Suicide at Conisborough – Young Married Woman’s Rash Act

January 1905

Mexborough and Swinton Times January 14, 1905

Suicide at Conisborough
Young Married Woman’s Rash Act

The quietness of the village of Conisborough was greatly disturbed on Monday evening, when it became known that a young married woman taken her own life under tragic circumstances

Mr F.E.Nicholson, the district coroner, held an enquiry on Wednesday afternoon, touching the death of Laura Saxton, aged 23, wife of Fred Saxton, a butchers manager of Co-operative Terrace, at the Eagle and Child Hotel. Mr Moody was the foreman of the jury.

The first witness called was Fred Saxton, and he said he was a butcher’s manager for the Co-operative’s Society, and lived at 5 Co-operative Terrace. He saw the deceased alive last on Monday at 1:30 PM. He then left the house, been accompanied by her aunt, Anne Marsden, who lived at Goldthorpe and had been staying with them as his wife had been recently, confined – three weeks ago. The child died the previous Thursday morning the 5th inst. The deceased was not low spirited previous to her confinement. Dr Craik had attended her.

On Monday he returned home, about 4 o’clock having left the deceased alone in the house. When he got in the house, tea was not ready as it usually was, and he failed to find his wife. Noticing the cellar door open, which was an unusual thing, he descended and found his wife lying at the bottom, on her face. He raised her up, thinking she had fainted. Afterwards he ascertained there was some blood about, but he did not notice at the time that her throat was cut.

Witness ran out of the house to the manager’s shop, and then went straight for the doctor. Dr Craik accompanied him back and afterwards the doctor in his presence discovered a razor on the floor. The police afterwards came. The deceased, who had been very delicate, and never threatened to take her life, or to do anything of the sort. She could hardly read about such things in the paper. There was nothing for him to suspect there was anything of the kind contemplated. There was not the slightest reason to believe someone else inflicted the wound. They parted on the best of terms at 1.30 and she kissed him before he went out.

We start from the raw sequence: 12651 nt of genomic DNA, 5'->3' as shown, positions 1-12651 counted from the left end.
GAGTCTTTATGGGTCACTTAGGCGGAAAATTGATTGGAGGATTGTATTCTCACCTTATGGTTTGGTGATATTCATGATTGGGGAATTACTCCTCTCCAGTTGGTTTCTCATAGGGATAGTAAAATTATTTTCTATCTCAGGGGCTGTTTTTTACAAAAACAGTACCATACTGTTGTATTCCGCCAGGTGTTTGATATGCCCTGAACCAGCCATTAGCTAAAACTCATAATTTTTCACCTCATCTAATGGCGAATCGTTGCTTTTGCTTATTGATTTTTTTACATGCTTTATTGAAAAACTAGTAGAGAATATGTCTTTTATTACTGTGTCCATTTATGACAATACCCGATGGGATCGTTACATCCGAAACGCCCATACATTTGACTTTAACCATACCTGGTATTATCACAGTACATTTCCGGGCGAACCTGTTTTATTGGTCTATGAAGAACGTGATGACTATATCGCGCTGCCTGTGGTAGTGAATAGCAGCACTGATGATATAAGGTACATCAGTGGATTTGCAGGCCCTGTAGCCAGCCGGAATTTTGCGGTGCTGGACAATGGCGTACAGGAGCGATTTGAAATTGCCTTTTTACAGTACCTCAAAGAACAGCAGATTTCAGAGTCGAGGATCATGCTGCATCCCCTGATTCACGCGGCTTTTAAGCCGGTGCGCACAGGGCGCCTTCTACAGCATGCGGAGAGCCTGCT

And Elizabeth Marsden, a single woman, of Goldthorpe said the deceased young lady was her niece. Witness had been staying with her for some time, and left on the 9th inst at 1.30 pm with deceased’s husband. When they parted, the indices seem to be quite cheerful. She had fretted a little after the child’s death on the 5th but not a lot, but she was weak and rather depressed. She had her husband lived very happily together.

Margaret Harrison, midwife of West Street, spoke to attending deceased during her confinement. She was rather depressed sometimes.

Dr Robert Craik, practising at Conisborough said he had attended the deceased nearly from her confinement, which took place three weeks last Monday. He continued to attend her for 10 days. The child, which was prematurely born, was very weakly and died rather suddenly. He was called into the house on Monday evening, by the husband around 4 pm. The first witness was very much excited, said he was afraid his wife had done herself an injury. They proceeded into the cellar and they found deceased’s wife on the floor. She was dead, suffering from a severe wound in her throat. When he moved her a razor dropped out of the folds of her dress. The blood was clotted on the floor and about the neck. She had been dead at least an hour. The wound in her throat was rather a severe cut, the windpipe having been opened out, and would cause almost instant death from haemorrhage. He had noticed that she had been rather depressed and that she was a weakly woman. She seemed to be rather a fragile creature. She had fretted about the child, as he had never from the first given her any hope it would live

PC Thompson said he went to the house about 5 o’clock. He found the razor, and the diseased right hand was clenched as if she had had something in it. From enquiries he made he had ascertain that the husband was at Denaby at the time

Mr Moody, the foreman of the jury, said he knew the parties, and they always appeared to live together on the best possible terms

A verdict of suicide during temporary insanity was returned. The coroner remarked that the case was a very painful one, but the evidence was quite clear